About half the trial subjects were at moderate to high risk of heart disease because of smoking, being overweight, or other risk factors. But it was striking that-among those at low risk-there was a 37% reduction in heart attacks and other events, said Dr. Paul Ridker, director of the Center for Cardiovascular Disease Prevention at Brigham & Women's Hospital in Boston and lead investigator on Jupiter. The Jupiter trial feeds into a growing sense in the cardiovascular community that heart disease is a result of far more than high cholesterol, particularly since half of all heart attacks and strokes occur in apparently healthy people with normal levels of LDL cholesterol. Ridker first reported in 2001 an apparent link between CRP and heart disease, and Jupiter is the first large-scale trial to test the hypothesis.
The study also contributes to the conviction of some cardiovascular specialists that even patients with low LDL cholesterol should consider measures to prevent heart disease. However, plenty of medical experts at the AHA meeting were clearly worried that patients and doctors both will overreact to the Jupiter study by prescribing costly drugs and tests whether or not they're needed. "I know everyone in my practice is going to come in in the next few weeks and ask if they should go on a statin after this, or be tested for CRP," said Dr. Sharonne Hayes, director of the Women's Health Clinic at the Mayo Clinic in Rochester, Minn.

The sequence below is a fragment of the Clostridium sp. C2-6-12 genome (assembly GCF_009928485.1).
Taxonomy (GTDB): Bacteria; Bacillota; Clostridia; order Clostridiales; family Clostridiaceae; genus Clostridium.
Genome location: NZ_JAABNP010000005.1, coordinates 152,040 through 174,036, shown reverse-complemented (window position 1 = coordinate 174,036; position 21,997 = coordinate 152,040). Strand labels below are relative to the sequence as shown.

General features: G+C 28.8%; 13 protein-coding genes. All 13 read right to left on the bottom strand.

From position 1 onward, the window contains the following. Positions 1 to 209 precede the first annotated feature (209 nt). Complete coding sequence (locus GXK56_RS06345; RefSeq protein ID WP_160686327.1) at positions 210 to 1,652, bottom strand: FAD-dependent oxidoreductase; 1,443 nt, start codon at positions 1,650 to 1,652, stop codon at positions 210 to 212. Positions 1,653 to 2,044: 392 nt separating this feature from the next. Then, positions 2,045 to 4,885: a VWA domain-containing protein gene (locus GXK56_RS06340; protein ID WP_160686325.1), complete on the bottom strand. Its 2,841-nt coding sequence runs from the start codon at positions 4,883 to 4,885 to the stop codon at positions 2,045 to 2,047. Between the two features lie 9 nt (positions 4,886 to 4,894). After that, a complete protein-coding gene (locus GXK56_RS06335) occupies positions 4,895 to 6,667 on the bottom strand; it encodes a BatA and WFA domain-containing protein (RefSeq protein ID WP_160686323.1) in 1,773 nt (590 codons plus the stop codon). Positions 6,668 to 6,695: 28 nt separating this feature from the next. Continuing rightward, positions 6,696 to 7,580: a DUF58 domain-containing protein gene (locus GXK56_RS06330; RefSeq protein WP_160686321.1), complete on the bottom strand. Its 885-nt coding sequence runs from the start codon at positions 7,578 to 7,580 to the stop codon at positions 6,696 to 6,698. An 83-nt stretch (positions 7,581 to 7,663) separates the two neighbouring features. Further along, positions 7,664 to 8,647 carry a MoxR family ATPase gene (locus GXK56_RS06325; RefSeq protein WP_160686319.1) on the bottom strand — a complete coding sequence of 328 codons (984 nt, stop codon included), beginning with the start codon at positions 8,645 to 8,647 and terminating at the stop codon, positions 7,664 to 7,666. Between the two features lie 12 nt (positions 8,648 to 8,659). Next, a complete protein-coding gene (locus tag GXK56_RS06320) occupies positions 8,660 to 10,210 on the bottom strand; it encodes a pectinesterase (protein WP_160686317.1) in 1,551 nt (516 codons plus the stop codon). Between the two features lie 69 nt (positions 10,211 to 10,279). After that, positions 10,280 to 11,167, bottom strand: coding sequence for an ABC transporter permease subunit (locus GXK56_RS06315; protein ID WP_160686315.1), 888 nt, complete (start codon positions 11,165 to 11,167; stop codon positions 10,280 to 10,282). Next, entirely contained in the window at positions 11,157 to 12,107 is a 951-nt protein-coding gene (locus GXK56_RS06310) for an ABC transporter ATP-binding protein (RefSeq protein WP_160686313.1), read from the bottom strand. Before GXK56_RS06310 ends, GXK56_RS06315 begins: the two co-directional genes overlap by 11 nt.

Not Necessarily Just Crestor
Dr. Timothy Gardner, president of the AHA, emphasized the study was not designed to determine whether the lowered risk was due to a reduction in CRP or in LDL cholesterol. Since statins lower both measures, "the findings cannot determine whether lowering cholesterol, reducing inflammation, or a combination of both is responsible for the effects seen" in Jupiter. The AHA issued a statement Nov. 9 reaffirming its recommendation that controlling cholesterol is critical for prevention of heart disease.
A CRP blood test costs $50 to $80, and Crestor is $3.95 per pill. There are far cheaper generic statins available, and Pfizer's (PFE) Lipitor, the best-selling statin, is due to go off patent in 2011. Dr. Gordon Tomaselli, chief of cardiology at Johns Hopkins, said that, although no similar study has been done or is being planned with other statins, probably the entire class of drugs has some effect on CRP.